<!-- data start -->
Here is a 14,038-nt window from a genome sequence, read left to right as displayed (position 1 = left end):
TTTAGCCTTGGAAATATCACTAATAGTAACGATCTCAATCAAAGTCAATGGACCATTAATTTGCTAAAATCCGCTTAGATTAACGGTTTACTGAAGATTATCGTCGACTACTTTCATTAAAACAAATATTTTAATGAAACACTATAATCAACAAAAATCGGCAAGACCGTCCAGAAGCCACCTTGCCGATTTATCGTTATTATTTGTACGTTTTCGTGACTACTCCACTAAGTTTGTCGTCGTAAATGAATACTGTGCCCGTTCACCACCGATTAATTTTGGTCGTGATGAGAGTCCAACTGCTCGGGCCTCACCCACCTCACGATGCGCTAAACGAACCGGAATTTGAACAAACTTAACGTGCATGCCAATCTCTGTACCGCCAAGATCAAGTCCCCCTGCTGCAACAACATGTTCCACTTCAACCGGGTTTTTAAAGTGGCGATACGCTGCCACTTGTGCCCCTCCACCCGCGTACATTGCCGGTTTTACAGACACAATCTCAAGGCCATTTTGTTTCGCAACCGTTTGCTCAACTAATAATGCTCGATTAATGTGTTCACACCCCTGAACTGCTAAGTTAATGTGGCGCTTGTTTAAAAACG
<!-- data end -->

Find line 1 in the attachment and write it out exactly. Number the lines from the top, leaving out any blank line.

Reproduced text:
Here is a 14,038-nt window from a genome sequence, read left to right as displayed (position 1 = left end):